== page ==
4chord MIDI

4chord MIDI - the USB MIDI keyboard to play every major hit pop song with four little buttons.

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4chord MIDI - the USB MIDI keyboard dedicated to play all the four chord songs, from Adele via Green Day and Red Hot Chilli Peppers to U2 and Weezer. Thanks to MIDI, you can be any instrument - and all of them at once. Yay!

The Axis of Awesome showed it: all it takes to create a major hit pop song is four chords. So here is a MIDI keyboard to tag along, and play the I-V-iv-VI chord progression with four buttons.

Built around an AVR ATmega328 and Objective Development's V-USB library, 4chord MIDI acts as a regular USB MIDI instrument. It supports playback in every key and five different playback modes:

  • simple triad chord (root, third, fifth)
  • triad chord + third + fifth + third as quarter notes
  • triad chord + third + fifth + octave as quarter notes
  • root note + third + fifth + third as quarter notes
  • root note + third + fifth + octave as quarter notes

The playback tempo can be set between 60 and 240 bpm.

  • 1 × ATmega328P TQFP32 Microcontroller
  • 1 × Nokia 5110 LCD Clip-in version taken from the usual breakout boards
  • 1 × USB Mini B SMD connector Connector
  • 7 × SMD tacticle switch 4 white and 3 black to achieve some piano-ish look, but doesn't really matter
  • 1 × 6pin IDC connector Serial programming connector

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  • 4chord MIDI Piano PCB is ready

    Sven Gregoria day ago 0 comments

    The revised PCBs arrived earlier this week and later the same night, I was holding another fully assembled 4chord MIDI piano prototype in my hand. Moment of truth has come: will this finally be the revision I'm happy enough to share it with the world and start offering to strangers?

    Initial situation looked good, I attached an USBasp programmer and checked if avrdude could recognize and communicate with the controller. No smoke, no short circuit, ATmega328p recognized - all good. Flashed the firmware, remembered to burn the fuses to use the external oscillator right away this time, and excitedly watched the syslog output as I plugged in the USB cable for the first time.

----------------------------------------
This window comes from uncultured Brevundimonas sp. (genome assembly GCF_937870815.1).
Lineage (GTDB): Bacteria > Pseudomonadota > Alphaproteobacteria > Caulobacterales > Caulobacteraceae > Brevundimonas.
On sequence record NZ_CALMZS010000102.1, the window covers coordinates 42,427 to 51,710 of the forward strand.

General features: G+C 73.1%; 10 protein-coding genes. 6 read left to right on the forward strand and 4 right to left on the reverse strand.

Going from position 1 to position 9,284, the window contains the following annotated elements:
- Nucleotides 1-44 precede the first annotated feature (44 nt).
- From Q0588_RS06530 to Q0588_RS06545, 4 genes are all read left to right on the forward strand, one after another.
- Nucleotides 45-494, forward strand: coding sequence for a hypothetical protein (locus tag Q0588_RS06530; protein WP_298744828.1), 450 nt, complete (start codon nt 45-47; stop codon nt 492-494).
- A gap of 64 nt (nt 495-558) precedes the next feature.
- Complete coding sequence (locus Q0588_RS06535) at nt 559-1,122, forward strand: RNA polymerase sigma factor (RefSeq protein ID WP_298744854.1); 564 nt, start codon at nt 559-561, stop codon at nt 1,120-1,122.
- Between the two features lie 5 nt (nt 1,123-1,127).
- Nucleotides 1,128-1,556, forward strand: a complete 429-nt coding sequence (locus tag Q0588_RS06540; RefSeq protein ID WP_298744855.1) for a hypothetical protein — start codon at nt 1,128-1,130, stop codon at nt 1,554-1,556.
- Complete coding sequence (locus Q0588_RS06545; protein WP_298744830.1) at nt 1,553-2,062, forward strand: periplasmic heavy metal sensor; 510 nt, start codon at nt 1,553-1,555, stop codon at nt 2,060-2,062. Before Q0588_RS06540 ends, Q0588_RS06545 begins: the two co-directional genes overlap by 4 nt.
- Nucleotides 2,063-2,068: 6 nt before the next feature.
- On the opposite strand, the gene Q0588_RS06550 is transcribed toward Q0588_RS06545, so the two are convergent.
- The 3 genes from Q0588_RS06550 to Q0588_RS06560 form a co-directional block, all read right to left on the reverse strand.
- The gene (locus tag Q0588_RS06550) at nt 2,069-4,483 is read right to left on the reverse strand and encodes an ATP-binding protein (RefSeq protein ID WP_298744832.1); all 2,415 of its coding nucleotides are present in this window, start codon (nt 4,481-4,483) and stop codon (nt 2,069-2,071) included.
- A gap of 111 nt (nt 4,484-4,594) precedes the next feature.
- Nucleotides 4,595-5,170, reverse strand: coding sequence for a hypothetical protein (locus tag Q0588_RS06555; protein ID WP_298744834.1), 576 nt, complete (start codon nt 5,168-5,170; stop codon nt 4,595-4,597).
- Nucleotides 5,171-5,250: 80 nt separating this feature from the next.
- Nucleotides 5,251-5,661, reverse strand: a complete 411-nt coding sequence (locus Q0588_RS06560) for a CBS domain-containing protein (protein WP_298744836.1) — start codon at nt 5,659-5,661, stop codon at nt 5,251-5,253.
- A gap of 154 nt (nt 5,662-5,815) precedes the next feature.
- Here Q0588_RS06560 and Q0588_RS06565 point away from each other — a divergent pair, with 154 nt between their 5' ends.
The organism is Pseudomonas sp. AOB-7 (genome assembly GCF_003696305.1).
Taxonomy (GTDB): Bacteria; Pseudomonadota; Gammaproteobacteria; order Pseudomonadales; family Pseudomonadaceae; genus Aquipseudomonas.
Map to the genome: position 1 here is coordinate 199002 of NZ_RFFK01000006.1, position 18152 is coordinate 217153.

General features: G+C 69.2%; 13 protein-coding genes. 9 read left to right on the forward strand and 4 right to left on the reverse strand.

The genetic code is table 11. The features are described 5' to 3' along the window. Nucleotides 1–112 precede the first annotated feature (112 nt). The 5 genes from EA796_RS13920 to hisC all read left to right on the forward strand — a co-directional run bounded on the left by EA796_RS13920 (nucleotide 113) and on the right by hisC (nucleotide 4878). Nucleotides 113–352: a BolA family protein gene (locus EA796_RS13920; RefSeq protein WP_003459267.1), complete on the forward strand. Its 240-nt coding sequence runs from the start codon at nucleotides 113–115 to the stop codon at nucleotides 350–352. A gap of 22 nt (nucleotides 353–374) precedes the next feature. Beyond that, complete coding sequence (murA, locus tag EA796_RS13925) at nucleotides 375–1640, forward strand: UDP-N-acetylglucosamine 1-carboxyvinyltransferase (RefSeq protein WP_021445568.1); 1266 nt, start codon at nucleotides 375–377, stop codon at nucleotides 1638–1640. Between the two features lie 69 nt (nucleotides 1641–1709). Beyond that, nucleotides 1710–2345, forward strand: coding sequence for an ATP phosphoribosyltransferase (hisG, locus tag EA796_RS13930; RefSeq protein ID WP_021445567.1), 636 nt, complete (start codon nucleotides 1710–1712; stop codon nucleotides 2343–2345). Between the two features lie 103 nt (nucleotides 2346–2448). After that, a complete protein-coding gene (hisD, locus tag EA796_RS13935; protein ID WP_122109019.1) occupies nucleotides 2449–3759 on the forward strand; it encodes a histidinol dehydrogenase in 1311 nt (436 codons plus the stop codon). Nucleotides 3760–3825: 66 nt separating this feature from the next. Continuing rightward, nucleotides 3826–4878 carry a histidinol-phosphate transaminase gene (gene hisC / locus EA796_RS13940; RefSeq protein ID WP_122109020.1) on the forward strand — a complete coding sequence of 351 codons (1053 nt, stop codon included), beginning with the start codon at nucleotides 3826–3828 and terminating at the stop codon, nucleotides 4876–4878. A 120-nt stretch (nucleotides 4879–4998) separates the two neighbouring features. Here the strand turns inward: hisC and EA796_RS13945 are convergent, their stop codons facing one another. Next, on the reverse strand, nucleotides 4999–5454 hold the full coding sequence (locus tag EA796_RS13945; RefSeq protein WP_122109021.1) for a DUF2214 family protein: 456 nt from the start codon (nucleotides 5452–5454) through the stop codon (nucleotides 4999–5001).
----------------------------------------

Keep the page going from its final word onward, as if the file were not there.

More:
New USB device found, idVendor=1209, idProduct=deaf

    What beautiful words.

    The LCD back light went on and the 4chord MIDI logo appeared on the LCD itself. It was one of those Disney moments you just want to burst into song. So I started up fluidsynth.

    Long story short, latest revised Piano shaped 4chord MIDI keyboard PCB seems to work all well and nicely, the toppling problem is solved, and the back light works.

    Time for some pictures and show the (admittedly minor) differences between the two PCB iterations.

    On the left is the initial version, on the right the revised one. Ignore the buttons on the right, I'm currently on the (seemingly futile) mission to find the perfect tactile switch.

    Main change is the fourth rubber foot on the top, slightly lowered silk screen on the buttons and the voltage selector for the UART connector.

    The bottom side, has mostly re-arranging some components and re-routing the tracks accordingly and some silk screen related changes, and of course fixing the back light transistor arrangement (which is also a MOSFET now).

    Again, left side the initial PCB, right side the revised, latest version.

    So, yeah, I'm happy enough with all of it, so this will be the version that is going to be shared on the OSH Park website. The KiCad and Gerber files have been merged to the Github master branch and tagged as release.

    Next steps are finalizing my preparations for a first small batch that will eventually make it to Tindie. But as I mentioned, I'm currently on some quest for buttons. Some year ago or so I ended with a random eBay order of tactile switches (the ones used for the chords), which are like no other switch I ever met. They are simply smooth and silent with a nice pressure point and feeling to it (Omron B3S series as it turned out). Would be great to find the same type of switch for the menu buttons - preferably in black (ebony would be perfect since those Omron ones are actually ivory), but so far no luck.

    So I'll keep up the quest for a little while longer and little by little set up everything else - including some new firmware features.

  • Revised Revision B iteration finalization

    Sven Gregori08/09/2017 at 23:23 0 comments


    Finished all items on my TODO list, and threw in some extra changes to - hopefully - end up with a slightly less amateurish PCB design. I'm still working on finding some better buttons than the cheap ones I have lying around for the menu navigation. They simply need a bit too much force and I'm just not happy with their feel. Especially in comparison with the chord buttons that are just so damn smooth. But knowing what to look for now, will make this a smaller issue.

    Apart from that, latest changes are in the Github repo in the feature/hardware-revision-b branch (once I get the latest iteration and am happy with it, it will be merged in the master branch), and I just sent the design to OSH Park (which will have the PCB as shared project the same time the feature branch gets merged to master).